With each payroll, you and your employees have to pay taxes. You collect and remit the money, but what are payroll taxes used for? What does the government do with that money?
If you’re curious, read on. We’ve got a list of each employment tax you withhold and/or contribute and where the money goes.
Employment tax overview
Being an employer comes with several responsibilities—including taxes. You need to withhold the following taxes from employee wages:
- Federal income tax
- State income tax (if applicable)
- Local income tax (if applicable)
- Social Security tax (employee portion)
- Medicare tax (employee portion)
And, you’re on the hook for several taxes. You must pay the following payroll taxes paid by employer:
- Social Security tax (employer portion)
- Medicare tax (employer portion)
- Federal unemployment tax
- State unemployment tax
With so many taxes, you or your employees may wonder what exactly they’re contributing to.
What are payroll taxes used for?
A variety of payroll taxes impact the amount of your employees’ net pay, but what do payroll taxes fund? Use the sections below to discover where payroll taxes go.
What do federal income taxes pay for?
You only withhold federal income taxes from employee wages. Your business does not pay federal income tax. There is no standard federal income tax rate. Instead, you determine how much to withhold based on income tax withholding tables, employee earnings and filing status, and information entered on Form W-4, Employee’s Withholding Certificate.
Withheld federal income taxes are credited to each employee when they file Form 1040.
Federal income taxes go to the U.S. Treasury General Fund. The Treasury then disburses money to government agencies based on the federal budget.
According to the IRS, federal income taxes fund national programs such as:
- National defense
- Veterans and foreign affairs
- Social programs
- Physical, human, and community development
- Law enforcement
- Interest on the national debt
What do state income taxes pay for?
Many states have a state income tax. Like federal income tax, only employees pay state income tax. There is no standard state income tax rate. Each state determines its own rate and whether it’s a flat rate or progressive. Generally, you must collect state W-4 forms from employees when they start at your business so you know how much to withhold.
State tax agencies disburse income taxes based on their budget.
States use state income taxes to fund state programs, such as:
- Health coverage for low-income families
- Economic development
- Environmental projects
- State police
- Parks and recreation
What does Social Security tax fund?
Both you and your employees pay Social Security tax. Social Security tax is a flat rate of 6.2%. Withhold Social Security tax from employee wages and pay a matching amount. Both the tax you withhold from employee wages and the amount you contribute are credited toward your employees.
The Social Security tax you remit is sent to the Social Security Trust Funds.
Social Security taxes fund Social Security benefits, including funds to support:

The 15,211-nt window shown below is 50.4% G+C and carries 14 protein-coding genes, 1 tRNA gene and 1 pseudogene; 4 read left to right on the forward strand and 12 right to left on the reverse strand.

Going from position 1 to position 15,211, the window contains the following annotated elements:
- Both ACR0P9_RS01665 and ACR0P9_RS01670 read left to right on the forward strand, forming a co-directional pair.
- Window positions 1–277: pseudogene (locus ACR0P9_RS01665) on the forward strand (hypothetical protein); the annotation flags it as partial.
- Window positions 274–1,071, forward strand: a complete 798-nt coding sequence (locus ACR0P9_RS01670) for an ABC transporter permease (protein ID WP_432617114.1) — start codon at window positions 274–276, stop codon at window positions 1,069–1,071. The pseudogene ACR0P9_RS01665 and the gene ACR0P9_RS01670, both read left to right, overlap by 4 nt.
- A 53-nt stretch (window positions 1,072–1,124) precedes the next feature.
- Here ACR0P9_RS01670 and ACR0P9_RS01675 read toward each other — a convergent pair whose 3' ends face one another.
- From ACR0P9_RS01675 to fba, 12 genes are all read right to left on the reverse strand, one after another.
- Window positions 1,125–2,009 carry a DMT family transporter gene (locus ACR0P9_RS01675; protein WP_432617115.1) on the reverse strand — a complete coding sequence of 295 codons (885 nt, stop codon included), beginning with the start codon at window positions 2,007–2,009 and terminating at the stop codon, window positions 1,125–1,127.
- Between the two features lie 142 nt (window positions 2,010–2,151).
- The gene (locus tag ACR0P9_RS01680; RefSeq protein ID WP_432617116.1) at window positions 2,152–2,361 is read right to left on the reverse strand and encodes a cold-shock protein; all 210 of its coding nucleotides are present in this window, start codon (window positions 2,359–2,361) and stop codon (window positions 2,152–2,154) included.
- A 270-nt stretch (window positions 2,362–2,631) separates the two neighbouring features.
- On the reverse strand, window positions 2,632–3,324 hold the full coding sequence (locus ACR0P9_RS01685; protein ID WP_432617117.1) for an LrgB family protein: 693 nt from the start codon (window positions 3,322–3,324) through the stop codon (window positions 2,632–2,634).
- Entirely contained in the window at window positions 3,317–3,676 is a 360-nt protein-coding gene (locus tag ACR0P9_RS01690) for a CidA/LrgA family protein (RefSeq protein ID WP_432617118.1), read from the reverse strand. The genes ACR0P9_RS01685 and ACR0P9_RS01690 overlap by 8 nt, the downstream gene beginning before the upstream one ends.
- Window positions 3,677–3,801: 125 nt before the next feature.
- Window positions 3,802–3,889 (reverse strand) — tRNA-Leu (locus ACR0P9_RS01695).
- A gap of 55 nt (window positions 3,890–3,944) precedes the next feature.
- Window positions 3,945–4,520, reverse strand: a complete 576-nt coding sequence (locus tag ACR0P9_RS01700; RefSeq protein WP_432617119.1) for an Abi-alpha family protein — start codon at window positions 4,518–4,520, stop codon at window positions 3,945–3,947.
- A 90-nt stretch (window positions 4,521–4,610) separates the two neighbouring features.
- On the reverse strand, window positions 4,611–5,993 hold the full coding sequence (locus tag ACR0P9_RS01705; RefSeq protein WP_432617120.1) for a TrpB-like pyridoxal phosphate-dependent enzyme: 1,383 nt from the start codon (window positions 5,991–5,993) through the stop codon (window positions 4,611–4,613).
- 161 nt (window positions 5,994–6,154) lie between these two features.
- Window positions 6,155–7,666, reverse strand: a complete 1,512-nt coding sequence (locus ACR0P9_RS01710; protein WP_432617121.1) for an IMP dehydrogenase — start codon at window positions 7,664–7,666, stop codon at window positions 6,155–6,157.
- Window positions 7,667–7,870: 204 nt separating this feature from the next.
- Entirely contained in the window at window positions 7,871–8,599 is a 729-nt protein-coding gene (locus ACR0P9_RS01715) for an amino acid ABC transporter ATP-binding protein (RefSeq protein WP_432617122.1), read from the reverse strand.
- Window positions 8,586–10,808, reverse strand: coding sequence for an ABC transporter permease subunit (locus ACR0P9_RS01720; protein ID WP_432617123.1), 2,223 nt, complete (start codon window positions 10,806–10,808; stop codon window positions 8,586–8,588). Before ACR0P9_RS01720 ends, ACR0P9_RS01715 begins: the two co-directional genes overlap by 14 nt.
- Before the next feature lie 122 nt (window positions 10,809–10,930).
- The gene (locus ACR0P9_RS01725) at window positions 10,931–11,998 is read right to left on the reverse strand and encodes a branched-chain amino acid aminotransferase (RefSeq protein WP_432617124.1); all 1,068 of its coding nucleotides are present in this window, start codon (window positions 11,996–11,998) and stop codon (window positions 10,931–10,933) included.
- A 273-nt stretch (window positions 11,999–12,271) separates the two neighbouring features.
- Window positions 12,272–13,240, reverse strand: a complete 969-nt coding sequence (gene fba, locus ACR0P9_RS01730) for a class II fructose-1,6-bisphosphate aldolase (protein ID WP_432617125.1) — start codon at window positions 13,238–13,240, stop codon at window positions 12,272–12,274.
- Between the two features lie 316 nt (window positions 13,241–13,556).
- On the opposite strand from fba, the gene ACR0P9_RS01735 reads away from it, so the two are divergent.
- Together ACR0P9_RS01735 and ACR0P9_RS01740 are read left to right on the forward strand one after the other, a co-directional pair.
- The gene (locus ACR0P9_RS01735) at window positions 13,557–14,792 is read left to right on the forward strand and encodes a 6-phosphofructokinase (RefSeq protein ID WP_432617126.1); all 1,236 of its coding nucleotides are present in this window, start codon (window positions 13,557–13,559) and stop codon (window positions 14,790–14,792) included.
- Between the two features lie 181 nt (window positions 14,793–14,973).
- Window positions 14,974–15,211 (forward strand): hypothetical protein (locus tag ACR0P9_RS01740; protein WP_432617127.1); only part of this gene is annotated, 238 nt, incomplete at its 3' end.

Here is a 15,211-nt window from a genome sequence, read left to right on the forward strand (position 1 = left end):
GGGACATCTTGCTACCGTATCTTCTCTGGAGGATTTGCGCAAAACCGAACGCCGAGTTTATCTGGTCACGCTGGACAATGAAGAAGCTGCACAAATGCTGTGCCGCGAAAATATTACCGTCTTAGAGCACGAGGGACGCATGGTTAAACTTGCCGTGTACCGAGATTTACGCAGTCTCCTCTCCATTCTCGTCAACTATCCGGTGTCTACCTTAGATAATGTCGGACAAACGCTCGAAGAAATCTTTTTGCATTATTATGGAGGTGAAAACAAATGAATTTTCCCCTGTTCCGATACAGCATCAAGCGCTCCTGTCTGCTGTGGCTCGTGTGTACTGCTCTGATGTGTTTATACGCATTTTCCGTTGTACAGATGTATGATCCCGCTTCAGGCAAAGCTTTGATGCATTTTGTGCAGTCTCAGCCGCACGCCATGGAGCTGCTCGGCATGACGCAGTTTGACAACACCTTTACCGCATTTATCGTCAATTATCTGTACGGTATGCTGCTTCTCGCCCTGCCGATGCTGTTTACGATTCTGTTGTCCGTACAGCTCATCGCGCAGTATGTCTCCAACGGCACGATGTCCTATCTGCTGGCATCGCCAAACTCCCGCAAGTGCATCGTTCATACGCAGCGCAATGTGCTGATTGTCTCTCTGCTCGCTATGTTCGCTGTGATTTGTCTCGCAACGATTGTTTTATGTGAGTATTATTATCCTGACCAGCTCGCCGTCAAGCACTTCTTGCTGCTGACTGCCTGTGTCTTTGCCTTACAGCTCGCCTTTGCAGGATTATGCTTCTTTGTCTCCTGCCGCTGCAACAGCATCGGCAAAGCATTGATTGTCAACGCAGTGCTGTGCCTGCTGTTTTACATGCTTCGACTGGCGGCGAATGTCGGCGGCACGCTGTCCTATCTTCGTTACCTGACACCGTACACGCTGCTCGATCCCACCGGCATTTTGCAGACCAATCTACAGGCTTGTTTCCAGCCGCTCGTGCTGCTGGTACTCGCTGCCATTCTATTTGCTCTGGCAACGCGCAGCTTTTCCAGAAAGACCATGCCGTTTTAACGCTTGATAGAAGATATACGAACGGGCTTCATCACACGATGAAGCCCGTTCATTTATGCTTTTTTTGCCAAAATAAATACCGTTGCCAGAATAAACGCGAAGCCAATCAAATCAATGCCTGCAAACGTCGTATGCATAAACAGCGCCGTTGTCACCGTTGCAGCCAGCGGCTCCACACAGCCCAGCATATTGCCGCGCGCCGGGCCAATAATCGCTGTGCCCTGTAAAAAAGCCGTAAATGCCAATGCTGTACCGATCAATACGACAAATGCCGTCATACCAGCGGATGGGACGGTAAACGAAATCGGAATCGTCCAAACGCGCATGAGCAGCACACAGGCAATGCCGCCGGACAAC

- Retired individuals
- Widows and widowers
- Individuals with disabilities
- Children and survivors of individuals
What does Medicare tax fund?
Both you and your employees pay Medicare tax. Medicare tax is a flat rate of 1.45%. Like Social Security tax, you withhold Medicare tax from each employees’ wages and pay a matching amount. There’s also an additional Medicare tax you may need to withhold from higher-earning employees’ wages. The tax is credited toward employees for both the employee and employer portions.
Medicare taxes are put into the Hospital Insurance Trust Fund.
Medicare taxes help fund Medicare benefits, including:
- Inpatient hospital care
- Skilled nursing facility care
- Home health care
- Hospice care
- Medicare program administration
What does FUTA tax pay for?
FUTA tax, or Federal Unemployment Tax Act tax, is an employer-only responsibility. Only you pay FUTA tax. Do not withhold any employee wages for FUTA. The FUTA tax rate is 6% on employee wages up to $7,000. However, most employers receive a FUTA tax credit of 5.4%, which drops their FUTA tax rate to 0.6%.
FUTA tax is placed into three federal accounts. The Employment Security Administration Account supports the administration of state unemployment insurance programs. The Extended Unemployment Compensation Account provides funds for the extended benefits programs. The Federal Unemployment Account provides loans for distressed state unemployment programs.
FUTA taxes help fund unemployment, including:
- Administration of state unemployment insurance programs
- Extended benefits programs
- Distressed state unemployment programs
What does SUTA tax pay for?
Like FUTA tax, only you pay SUTA tax in most states. SUTA tax does not come out of employee wages unless employees are in Alaska, New Jersey, or Pennsylvania.
Each state sets its own SUTA rates. You will pay SUTA to your state agency that handles the tax.
SUTA taxes fund state unemployment benefits for displaced workers.
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This article has been updated from its original publication date of October 5, 2016.This is not intended as legal advice; for more information, please click here.